Sep 26, 2006 — A moose that was tranquilized and moved to a wilderness area after it wandered through Watertown was found dead a day after it was released. Stephen Litwhiler of the state Department of Environmental Conservation told the Associated Press that the 1200-pound bull moose was found dead on Sunday in the Five Ponds Wilderness Area. It will be examined to determine the cause of death. This is the breeding season, and bull moose are on the move looking for mates. Encounters between moose and humans are increasing in the region. Three moose have been hit by cars in the central Adirondacks in the last few weeks. Another was struck by a train in the eastern Adirondacks. Last week, a man was killed on I-93 in St. Johnsbury, Vt. when his car struck a bull moose. Ken Kogut is regional wildlife manager for New York's Department of Environmental Conservation, based in Ray Brook. He told Brian Mann that the moose population in northern New York has reached a tipping point and is expected to increase rapidly.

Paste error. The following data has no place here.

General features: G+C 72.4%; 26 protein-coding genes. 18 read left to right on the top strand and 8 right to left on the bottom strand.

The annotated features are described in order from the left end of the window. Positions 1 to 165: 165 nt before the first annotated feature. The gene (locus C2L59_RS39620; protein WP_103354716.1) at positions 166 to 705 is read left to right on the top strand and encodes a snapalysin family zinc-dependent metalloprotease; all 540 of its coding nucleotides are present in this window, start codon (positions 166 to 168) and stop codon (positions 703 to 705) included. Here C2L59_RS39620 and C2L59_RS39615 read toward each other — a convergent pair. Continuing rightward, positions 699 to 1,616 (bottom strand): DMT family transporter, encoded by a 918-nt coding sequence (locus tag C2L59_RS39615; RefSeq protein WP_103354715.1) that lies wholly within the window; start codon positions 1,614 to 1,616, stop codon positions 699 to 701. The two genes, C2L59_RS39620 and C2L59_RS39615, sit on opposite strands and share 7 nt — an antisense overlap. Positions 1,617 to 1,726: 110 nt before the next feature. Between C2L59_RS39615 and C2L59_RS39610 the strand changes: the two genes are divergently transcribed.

NOTE: The Wildlife Conservation Society is working with the DEC to collect information about encounters between humans and animals in the Adirondacks, with a focus on moose. If you've had a run-in with wildlife or want to find out more about the study, please click on the WCS link below. Go to full article
Adirondack loons fitted with radio transmitters (Source: ACLP)
Jun 09, 2005 — Yesterday, we profiled Nina Schoch, head of the Adirondack Cooperative Loon Program. Schoch has been studying loons for six years, measuring their exposure to acid rain and mercury and trying to get an accurate measure of the birds' population. This morning, Brian Mann talks with Schoch about a program developed two years ago that tracks loons using satellites and radio transmitters. The goal was to discover exactly where Adirondack loons spend their winters. Go to full article